October 24 – First Planetary Selfie

Posted October 24, 2018

I love David Brin's "uplift universe" books.
I often enjoy science fiction, and in far-flung tales of galactic proportions, brimming full of all manner of aliens, all people feel kinship with one another. We're not just all humans, we're all Earthlings, and some sci-fi has humans gallivanting around the galaxy with technologically-savvy chimpanzees and dolphins!

So for Earthling humans to take a photo of the Earth - I'm going to call that the biggest selfie ever!

In order to capture even a substantial fraction of the Earth in one photo - and especially in order to capture the Earth's curvature - you have to take a photo from outer space.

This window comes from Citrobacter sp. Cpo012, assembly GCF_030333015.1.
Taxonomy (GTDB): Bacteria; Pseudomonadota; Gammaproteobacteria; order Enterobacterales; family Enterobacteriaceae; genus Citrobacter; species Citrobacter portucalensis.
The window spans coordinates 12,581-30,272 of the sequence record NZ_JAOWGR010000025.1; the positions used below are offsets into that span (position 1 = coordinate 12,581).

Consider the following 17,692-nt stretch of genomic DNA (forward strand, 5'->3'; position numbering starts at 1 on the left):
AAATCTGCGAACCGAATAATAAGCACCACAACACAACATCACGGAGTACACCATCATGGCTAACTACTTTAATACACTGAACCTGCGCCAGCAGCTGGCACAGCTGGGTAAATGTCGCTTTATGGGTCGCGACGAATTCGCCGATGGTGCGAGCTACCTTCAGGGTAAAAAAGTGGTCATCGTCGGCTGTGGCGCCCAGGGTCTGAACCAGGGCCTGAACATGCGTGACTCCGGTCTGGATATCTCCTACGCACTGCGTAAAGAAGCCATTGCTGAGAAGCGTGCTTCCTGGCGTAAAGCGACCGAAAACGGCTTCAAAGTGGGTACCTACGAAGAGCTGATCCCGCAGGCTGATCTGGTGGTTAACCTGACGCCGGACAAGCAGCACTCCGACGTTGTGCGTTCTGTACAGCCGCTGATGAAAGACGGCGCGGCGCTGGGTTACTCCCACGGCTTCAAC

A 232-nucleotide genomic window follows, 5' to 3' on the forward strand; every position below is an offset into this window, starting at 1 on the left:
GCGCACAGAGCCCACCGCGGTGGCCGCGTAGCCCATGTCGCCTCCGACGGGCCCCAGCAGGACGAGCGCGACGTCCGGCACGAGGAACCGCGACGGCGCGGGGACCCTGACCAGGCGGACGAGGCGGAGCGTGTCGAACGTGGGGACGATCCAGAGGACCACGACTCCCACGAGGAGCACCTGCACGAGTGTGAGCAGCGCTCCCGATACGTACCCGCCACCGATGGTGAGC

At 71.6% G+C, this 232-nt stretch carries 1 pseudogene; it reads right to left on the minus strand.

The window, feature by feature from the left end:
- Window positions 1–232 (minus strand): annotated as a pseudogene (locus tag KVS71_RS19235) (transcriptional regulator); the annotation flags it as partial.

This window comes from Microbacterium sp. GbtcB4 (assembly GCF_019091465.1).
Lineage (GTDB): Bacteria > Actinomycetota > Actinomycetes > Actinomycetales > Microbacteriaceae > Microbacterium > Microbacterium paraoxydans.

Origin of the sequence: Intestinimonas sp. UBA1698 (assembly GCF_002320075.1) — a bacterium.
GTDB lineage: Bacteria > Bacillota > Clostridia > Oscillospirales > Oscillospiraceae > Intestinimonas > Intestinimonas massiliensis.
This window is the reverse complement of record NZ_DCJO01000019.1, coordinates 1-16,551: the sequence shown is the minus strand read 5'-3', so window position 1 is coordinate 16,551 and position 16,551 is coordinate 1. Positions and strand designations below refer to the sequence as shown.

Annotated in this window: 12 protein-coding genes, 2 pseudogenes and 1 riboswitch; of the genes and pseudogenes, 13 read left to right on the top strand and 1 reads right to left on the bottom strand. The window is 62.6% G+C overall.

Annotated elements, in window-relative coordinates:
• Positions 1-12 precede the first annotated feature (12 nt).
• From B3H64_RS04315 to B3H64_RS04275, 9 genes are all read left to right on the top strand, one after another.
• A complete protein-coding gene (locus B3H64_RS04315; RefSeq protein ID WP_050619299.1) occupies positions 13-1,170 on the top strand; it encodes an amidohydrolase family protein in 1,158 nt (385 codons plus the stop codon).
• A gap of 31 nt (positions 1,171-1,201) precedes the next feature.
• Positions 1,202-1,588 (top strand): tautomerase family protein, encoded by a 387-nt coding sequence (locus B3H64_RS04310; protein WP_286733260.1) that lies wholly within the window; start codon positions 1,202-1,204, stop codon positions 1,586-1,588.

And today is the anniversary of the first from-outer-space selfies. 

On this date in 1946, a V-2 rocket launched from the White Sands Missile Range in New Mexico reached at maximum altitude of 65 miles. And the DeVry 35-mm black-and-white motion picture camera attached to the rocket managed to take this famous photo of the Earth from space: 

Of course, humans have taken loads more and better photos of Earth from space since then. Here are a few gorgeous ones:

To see a series of photos as the Moon crossed
the dazzling Earth, check out this YouTube video.
This doesn't look like a photo of Earth - but Earth is an
identifiable dot almost hidden by one of Saturn's rings.

Of course, there are those classic Earth-from-Moon pix!
And you don't have to have a national space program to take photos of Earth from space! This school and this father-and-son team both launched iPhones to space with weather balloons.

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